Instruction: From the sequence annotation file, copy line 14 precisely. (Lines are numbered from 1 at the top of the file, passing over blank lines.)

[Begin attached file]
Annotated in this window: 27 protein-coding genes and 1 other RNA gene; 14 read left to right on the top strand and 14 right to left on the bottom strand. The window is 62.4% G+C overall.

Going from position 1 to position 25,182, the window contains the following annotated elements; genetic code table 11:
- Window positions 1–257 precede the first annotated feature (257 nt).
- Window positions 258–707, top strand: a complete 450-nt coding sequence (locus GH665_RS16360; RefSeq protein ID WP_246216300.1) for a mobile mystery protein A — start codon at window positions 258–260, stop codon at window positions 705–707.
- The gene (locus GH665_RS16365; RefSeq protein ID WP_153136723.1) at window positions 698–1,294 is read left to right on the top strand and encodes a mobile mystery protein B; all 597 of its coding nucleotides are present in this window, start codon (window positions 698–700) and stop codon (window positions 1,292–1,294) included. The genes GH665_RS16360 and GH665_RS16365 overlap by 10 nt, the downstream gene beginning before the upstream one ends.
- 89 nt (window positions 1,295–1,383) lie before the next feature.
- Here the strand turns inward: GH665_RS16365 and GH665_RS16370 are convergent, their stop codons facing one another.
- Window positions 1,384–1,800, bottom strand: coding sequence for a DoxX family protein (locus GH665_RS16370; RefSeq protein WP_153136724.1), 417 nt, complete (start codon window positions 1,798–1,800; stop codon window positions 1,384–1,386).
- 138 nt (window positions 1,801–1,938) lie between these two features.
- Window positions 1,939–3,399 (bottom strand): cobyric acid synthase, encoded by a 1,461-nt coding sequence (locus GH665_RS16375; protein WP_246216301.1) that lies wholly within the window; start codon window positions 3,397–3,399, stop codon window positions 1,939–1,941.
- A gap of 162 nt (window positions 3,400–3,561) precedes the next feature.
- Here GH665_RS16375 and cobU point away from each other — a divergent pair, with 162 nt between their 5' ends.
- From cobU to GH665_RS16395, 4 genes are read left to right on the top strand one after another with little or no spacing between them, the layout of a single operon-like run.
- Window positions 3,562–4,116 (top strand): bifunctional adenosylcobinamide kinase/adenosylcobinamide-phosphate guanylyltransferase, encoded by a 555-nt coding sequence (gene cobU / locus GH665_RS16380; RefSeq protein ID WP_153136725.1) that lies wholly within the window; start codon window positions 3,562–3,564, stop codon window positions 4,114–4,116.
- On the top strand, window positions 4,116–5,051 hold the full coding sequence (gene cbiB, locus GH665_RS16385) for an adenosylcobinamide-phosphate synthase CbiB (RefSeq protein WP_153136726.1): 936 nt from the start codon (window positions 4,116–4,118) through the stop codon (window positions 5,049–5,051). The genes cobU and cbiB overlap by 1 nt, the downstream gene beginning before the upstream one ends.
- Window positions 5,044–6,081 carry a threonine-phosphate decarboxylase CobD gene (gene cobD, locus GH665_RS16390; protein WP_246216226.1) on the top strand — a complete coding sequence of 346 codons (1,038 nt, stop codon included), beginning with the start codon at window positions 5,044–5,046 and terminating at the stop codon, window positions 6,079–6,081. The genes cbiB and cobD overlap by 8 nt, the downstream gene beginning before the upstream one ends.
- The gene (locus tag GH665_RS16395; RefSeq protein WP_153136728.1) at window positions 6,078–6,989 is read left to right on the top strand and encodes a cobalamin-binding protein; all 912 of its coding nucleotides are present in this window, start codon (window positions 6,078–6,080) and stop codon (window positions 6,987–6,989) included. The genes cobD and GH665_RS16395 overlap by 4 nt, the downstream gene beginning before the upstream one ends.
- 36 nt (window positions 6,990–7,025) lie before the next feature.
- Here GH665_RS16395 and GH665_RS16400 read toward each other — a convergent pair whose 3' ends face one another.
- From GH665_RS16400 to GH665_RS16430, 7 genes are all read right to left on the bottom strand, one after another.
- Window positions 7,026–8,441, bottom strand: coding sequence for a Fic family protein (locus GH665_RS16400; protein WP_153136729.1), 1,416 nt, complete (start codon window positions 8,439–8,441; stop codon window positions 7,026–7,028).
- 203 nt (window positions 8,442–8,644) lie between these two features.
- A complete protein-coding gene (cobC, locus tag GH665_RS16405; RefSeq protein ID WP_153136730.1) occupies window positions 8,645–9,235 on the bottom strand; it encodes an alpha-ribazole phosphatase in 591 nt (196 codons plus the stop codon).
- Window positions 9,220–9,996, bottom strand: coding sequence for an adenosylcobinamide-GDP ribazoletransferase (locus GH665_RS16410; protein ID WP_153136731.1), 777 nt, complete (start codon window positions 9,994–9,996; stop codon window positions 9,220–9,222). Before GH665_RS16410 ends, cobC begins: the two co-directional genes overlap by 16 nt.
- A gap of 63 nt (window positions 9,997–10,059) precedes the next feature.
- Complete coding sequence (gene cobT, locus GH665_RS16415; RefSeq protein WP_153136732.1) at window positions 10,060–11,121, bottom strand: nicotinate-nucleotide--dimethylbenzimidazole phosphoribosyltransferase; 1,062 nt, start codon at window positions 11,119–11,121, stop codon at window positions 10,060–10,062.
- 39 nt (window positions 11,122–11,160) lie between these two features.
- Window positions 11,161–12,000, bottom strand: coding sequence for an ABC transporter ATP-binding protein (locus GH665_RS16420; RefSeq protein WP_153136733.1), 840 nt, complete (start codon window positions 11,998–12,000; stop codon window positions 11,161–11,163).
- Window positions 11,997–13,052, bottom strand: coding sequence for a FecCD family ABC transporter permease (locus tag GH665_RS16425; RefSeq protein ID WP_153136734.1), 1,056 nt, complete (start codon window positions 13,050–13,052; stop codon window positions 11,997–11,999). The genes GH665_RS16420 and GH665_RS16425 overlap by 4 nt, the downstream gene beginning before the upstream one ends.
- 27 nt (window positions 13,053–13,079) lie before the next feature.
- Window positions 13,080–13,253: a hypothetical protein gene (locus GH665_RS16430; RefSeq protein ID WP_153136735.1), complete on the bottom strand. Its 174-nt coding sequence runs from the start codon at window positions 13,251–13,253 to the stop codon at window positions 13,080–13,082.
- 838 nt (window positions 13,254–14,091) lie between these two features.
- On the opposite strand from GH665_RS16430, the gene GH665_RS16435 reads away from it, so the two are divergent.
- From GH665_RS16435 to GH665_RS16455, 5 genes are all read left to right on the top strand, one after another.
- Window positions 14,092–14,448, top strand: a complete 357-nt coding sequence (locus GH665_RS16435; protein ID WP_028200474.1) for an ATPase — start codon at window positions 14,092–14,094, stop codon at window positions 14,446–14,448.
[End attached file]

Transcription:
- Window positions 3,562–4,116 (top strand): bifunctional adenosylcobinamide kinase/adenosylcobinamide-phosphate guanylyltransferase, encoded by a 555-nt coding sequence (gene cobU / locus GH665_RS16380; RefSeq protein ID WP_153136725.1) that lies wholly within the window; start codon window positions 3,562–3,564, stop codon window positions 4,114–4,116.